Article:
Here is the fix:
Host the Logo photo you are using on Paypal's 'Custom Payment Page' at a website that has a secure server, an HTTPS:.

    If you do a Google search for 'SSL image Hosting' you will find multitudes of sites that will host your photo at an HTTPS:.
Some provide free Logo hosting, some charge a minimal amount.

     I discovered sslpic.com. They will host your Logo free at their secure site and the bonus is that you also get a link from them that you can use to see what happens when customers click on one of your Paypal 'Buy' buttons.

   Well, there it is. Hope that helps.

Mike
silysavg.com

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Wednesday, September 3, 2008

A day at Birdsfoot Golf Course

      A very enjoyable day at Birdsfoot Golf Course, just north of Freeport, Pennsylvania, was had today by the foursome of Ron Nodge, Glen Cassel, Tom Baker and Mike Sillett.

      Although the four individual scores do not appear to support a contention that fun was had by all ( 101, 101, 93, and 94 respectively), take my word for it, it was.

      After the round was over we all reflected, over a few beers, on why the scores were not lower and all agreed that the greens, although in very good condition, were a bit more challenging than what we are accustomed to at Valley Green Country Club, in Greensburg, Pa. Not too many putts were sunk that were over 7 feet long, although the greens ran true. Of course knowing what side of the fairways to be on and what side of the greens to approach also has to be taken into account. That will be for the next time. We all agreed that we would like to play it again.

      A blind draw two-man team was picked after the event to determine the best score in a Best-Ball event for the front nine, back nine and overall 18 and the luck of the draw gave the hot Ron Nodge ( par on the 10th, 11th, and 12th holes - three hard holes in a row - ) to Tom Baker. Team Baker/Nodge tied the front nine, won the back nine and won the overall 18 and pocketed $4.00 each. Ron Nodge won the $1.00 bet for the closest chip on the second shot on the difficult #9 hole where we all hit straight shots at the pin but all came up just short of the green. Like I said, Ron was hot.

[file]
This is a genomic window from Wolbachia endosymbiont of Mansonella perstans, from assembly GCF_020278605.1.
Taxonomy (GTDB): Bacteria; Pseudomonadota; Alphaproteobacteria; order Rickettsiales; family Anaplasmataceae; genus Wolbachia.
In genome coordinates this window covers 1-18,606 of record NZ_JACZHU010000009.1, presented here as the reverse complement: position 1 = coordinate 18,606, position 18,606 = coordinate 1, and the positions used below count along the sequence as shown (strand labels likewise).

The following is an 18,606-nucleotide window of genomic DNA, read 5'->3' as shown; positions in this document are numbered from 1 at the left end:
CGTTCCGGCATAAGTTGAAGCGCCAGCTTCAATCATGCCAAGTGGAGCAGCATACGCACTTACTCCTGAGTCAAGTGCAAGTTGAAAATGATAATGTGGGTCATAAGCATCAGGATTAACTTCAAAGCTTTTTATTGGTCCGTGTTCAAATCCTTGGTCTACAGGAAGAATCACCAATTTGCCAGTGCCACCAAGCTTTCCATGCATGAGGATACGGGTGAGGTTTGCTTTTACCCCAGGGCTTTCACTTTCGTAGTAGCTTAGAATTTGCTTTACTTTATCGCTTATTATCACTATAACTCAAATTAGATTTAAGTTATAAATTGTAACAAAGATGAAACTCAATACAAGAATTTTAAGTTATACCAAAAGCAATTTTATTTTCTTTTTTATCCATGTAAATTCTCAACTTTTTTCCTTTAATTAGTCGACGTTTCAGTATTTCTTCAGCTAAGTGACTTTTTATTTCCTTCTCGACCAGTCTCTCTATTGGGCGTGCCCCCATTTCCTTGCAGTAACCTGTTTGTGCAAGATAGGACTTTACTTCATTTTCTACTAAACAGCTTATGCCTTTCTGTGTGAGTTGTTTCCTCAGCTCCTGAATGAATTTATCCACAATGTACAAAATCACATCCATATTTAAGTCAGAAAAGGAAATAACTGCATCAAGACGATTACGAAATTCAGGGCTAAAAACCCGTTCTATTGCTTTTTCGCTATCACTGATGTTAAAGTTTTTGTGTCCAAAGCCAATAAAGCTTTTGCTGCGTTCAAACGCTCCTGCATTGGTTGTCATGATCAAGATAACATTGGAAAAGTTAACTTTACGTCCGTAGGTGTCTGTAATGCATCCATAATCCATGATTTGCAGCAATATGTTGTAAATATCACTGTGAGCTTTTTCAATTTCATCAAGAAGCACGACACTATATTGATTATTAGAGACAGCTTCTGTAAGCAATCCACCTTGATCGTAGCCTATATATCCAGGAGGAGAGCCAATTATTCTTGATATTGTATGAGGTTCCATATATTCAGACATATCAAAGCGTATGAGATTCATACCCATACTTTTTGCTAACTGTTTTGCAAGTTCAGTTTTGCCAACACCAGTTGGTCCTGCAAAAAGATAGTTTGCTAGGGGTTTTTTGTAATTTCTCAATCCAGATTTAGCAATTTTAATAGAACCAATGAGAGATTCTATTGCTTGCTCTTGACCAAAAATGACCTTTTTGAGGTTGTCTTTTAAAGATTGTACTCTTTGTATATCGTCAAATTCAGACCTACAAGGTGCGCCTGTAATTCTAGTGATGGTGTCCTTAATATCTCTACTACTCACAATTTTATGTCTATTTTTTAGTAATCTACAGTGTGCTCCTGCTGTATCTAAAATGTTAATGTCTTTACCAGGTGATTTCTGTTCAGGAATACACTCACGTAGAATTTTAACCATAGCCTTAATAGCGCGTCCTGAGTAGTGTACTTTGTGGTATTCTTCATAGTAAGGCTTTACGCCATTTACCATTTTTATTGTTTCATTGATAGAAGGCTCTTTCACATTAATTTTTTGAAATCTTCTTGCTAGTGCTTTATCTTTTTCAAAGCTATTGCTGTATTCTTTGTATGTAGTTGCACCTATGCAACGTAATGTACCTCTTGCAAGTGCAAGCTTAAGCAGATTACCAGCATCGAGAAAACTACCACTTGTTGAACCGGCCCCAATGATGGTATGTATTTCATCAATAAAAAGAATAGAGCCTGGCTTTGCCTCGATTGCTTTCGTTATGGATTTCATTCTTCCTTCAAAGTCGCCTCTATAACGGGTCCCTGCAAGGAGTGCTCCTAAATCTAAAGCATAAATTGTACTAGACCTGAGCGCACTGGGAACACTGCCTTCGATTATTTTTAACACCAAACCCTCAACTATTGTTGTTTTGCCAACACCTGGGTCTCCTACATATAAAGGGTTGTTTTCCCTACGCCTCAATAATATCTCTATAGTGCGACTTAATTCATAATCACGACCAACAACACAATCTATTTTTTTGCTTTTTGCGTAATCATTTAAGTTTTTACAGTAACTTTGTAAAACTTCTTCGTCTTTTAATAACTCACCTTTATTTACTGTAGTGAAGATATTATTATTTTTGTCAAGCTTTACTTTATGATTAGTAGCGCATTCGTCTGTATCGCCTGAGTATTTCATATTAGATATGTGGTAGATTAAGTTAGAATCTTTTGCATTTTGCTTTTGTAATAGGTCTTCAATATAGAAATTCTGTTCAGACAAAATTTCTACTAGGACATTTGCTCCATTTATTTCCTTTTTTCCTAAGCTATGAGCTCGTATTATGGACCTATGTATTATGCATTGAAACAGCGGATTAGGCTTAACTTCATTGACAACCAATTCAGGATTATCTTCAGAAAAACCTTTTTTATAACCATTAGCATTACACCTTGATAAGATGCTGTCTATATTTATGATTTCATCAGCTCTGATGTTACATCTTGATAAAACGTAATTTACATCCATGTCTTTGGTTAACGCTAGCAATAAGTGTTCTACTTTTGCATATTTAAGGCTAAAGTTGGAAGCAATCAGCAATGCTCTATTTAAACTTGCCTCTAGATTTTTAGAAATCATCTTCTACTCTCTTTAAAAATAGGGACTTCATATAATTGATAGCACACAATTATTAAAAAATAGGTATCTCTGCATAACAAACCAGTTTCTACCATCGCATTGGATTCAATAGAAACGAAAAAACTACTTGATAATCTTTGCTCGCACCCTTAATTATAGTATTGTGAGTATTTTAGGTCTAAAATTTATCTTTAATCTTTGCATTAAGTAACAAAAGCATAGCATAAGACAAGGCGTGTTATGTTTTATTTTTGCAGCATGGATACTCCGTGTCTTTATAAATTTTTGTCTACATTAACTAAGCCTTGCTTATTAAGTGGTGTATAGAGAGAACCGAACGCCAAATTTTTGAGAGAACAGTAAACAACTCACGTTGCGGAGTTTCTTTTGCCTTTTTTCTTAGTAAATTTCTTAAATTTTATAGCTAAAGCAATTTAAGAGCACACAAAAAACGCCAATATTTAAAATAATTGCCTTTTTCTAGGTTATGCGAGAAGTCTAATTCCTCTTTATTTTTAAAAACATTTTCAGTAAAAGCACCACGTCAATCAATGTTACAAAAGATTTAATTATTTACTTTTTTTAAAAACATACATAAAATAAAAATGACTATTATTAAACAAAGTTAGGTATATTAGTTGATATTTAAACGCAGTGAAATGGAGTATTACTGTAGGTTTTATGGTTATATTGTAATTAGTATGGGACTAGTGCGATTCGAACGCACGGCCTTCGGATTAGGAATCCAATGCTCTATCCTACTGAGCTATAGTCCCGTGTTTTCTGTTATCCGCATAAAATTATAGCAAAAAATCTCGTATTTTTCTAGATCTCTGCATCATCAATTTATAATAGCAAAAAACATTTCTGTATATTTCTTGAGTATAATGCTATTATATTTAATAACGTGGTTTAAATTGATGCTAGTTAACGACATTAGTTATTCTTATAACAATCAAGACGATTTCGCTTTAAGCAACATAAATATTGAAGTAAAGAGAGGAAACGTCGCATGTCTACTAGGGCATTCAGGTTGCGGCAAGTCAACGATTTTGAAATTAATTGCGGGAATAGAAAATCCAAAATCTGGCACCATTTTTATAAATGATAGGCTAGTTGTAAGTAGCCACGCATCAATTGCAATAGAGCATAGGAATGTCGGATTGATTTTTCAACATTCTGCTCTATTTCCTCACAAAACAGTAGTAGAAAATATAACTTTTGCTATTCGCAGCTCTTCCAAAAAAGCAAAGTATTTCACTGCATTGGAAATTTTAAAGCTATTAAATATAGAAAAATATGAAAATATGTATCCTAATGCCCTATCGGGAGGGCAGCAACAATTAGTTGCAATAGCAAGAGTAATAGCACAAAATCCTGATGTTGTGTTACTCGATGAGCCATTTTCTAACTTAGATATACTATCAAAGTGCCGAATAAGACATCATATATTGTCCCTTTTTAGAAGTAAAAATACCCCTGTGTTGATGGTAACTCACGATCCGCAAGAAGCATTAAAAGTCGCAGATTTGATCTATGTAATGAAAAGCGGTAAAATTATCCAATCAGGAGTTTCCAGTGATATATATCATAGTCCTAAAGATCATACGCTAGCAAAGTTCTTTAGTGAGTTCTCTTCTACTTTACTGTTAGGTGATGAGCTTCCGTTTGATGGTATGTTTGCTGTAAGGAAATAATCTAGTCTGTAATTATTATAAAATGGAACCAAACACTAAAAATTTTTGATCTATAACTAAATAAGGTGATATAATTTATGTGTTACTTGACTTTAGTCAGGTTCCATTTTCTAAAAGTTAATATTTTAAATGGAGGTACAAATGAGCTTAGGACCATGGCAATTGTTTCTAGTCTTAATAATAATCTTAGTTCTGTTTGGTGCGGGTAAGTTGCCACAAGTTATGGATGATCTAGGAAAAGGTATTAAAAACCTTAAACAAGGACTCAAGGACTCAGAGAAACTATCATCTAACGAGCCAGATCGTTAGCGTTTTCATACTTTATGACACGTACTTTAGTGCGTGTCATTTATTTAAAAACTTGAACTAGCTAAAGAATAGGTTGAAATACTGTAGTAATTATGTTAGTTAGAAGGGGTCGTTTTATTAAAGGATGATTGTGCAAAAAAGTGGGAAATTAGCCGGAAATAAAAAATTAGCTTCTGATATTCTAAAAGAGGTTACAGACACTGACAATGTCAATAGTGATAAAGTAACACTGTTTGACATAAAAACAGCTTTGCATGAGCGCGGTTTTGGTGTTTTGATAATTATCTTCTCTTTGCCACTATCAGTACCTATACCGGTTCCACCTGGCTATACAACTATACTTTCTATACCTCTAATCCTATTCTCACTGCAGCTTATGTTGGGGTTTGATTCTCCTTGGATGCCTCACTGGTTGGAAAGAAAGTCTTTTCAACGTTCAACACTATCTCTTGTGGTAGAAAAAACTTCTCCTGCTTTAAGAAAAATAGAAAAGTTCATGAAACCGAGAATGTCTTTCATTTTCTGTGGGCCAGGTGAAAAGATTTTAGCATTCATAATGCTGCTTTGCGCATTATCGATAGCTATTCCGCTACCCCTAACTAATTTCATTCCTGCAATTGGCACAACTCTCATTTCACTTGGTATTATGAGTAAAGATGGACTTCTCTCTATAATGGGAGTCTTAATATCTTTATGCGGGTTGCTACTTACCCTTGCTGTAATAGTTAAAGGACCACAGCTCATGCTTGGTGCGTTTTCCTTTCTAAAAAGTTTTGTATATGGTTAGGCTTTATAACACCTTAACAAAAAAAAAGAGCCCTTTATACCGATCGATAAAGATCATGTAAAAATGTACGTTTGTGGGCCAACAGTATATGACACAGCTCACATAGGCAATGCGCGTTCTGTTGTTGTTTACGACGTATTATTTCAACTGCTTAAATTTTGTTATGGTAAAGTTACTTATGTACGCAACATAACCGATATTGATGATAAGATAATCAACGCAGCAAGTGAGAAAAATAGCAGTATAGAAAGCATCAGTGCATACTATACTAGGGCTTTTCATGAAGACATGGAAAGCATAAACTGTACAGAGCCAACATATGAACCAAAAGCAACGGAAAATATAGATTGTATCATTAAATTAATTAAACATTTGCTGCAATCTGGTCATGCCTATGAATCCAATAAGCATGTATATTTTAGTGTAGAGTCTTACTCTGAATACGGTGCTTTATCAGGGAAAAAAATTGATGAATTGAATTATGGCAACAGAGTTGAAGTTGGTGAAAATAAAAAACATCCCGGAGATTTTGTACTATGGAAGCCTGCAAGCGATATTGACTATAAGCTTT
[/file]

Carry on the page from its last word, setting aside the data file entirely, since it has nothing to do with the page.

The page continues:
The course is well run by friendly people. Imagine, they even brought the golf cart to your car in the parking lot upon arrival. That's Birdsfoot.

      Greens are undulating but fair and a bit on the fast side. Par three's are well protected by bunkers, definitely not push overs. Hitting drives straight will reward with flatter lies and good approach angles. Distance, although almost always advantageous, is only an advantage at Birdsfoot if straight, otherwise you will be penalized. Better to be straight than long there.

      This is mostly a Links type golf course with a few holes that pop up as Parkland style. In time, this will be a very, very nice course.
Check out the video for a better idea of the course layout.

      Go there and enjoy. Hit em straight.